As someone who has camped in national parks since the third grade, I can’t help but notice the blinding whiteness of the great outdoors. Everywhere I go, I see lots of other people who remind me of myself: aging and white.

My experience reflects a long-standing ethnicity gap: White visitors make up roughly 80 percent of all national park travelers, according to National Park Service visitation figures. Now, a proposed entrance-fee hike to $70 per car at 17 popular national parks — including such crown jewels as Yosemite, Yellowstone, Zion and the Grand Canyon, where entrance costs will jump from $30 for a weekly pass — could make these places even whiter.

If the price increases go into effect, all lower-income Americans stand to be priced out. Still, advocates say fee hikes could have an oversize impact on communities of color by creating a new disincentive for groups that have stayed away from, or felt discouraged from, visiting national parks, for reasons including fearful historical associations with wilderness areas and a perceived lack of cultural relevancy.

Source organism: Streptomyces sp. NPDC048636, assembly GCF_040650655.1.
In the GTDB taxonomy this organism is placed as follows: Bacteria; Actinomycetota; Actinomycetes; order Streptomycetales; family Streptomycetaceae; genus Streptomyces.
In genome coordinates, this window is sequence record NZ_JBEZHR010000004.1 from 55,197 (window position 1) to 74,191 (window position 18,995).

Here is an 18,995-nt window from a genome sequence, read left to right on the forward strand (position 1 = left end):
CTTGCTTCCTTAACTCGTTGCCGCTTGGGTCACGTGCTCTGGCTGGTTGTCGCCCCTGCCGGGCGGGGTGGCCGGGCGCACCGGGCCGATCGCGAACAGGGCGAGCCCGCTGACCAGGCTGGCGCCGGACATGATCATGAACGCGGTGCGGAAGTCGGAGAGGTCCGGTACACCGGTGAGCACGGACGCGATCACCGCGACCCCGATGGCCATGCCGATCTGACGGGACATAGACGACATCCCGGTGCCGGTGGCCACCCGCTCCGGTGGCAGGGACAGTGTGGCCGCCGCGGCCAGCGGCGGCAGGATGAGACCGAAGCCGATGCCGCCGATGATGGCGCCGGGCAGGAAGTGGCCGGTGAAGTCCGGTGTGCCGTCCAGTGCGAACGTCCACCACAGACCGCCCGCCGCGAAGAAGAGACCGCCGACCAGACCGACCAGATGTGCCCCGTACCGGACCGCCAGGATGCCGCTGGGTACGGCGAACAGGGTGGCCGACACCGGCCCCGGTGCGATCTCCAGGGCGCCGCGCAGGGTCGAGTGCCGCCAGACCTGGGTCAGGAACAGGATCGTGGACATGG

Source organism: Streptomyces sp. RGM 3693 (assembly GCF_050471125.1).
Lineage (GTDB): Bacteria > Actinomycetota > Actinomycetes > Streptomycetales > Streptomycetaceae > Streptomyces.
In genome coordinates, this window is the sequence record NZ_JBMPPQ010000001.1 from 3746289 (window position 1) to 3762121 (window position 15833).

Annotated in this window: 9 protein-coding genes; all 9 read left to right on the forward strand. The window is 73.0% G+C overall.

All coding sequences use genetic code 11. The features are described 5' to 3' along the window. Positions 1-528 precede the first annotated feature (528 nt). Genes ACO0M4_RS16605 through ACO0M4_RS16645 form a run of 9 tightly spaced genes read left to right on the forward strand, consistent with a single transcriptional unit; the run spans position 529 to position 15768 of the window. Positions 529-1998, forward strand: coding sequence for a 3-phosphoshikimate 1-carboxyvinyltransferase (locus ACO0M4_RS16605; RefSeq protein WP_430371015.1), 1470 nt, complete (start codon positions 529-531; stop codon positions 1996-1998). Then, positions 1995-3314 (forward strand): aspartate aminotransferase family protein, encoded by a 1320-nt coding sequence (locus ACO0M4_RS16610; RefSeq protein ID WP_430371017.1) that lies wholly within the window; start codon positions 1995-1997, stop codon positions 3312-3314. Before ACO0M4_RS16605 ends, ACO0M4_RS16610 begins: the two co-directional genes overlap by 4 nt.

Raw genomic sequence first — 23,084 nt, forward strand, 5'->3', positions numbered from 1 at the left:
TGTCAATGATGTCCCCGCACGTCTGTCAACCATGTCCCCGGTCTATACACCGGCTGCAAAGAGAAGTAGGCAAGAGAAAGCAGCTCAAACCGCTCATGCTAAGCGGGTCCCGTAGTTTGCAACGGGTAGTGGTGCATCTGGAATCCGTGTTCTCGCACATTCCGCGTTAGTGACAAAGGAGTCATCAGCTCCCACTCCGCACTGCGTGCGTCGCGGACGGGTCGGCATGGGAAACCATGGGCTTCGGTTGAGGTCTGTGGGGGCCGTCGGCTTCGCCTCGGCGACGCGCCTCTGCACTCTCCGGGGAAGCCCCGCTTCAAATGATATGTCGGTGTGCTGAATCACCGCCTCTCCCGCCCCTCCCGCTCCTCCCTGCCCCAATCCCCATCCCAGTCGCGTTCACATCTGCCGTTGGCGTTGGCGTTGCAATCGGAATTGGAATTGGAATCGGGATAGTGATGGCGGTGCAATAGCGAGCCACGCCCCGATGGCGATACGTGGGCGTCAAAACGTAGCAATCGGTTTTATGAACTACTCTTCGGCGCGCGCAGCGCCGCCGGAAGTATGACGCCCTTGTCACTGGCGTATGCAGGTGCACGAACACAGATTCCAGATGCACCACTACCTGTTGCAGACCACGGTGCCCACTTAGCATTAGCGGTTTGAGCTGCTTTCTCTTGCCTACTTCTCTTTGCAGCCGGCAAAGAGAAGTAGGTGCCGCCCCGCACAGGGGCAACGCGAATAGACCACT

The most recent Park Service-commissioned demographic survey, from 2008 to 2009, showed stark differences among ethnic groups in terms of national park visitation: 78 percent white, 9 percent Hispanic, 7 percent black and 1 percent American Indian or Alaskan. Members of underrepresented groups pointed to the high cost of national parks. Forty-seven percent of Hispanic respondents, 54 percent of African American respondents and 59 percent of American Indian respondents said that hotel and food costs were too high in national parks, compared with just 33 percent of white respondents. And 32 percent of Hispanics, 25 percent of African Americans and 37 percent of American Indians said entrance fees were too high, compared with 20 percent of whites.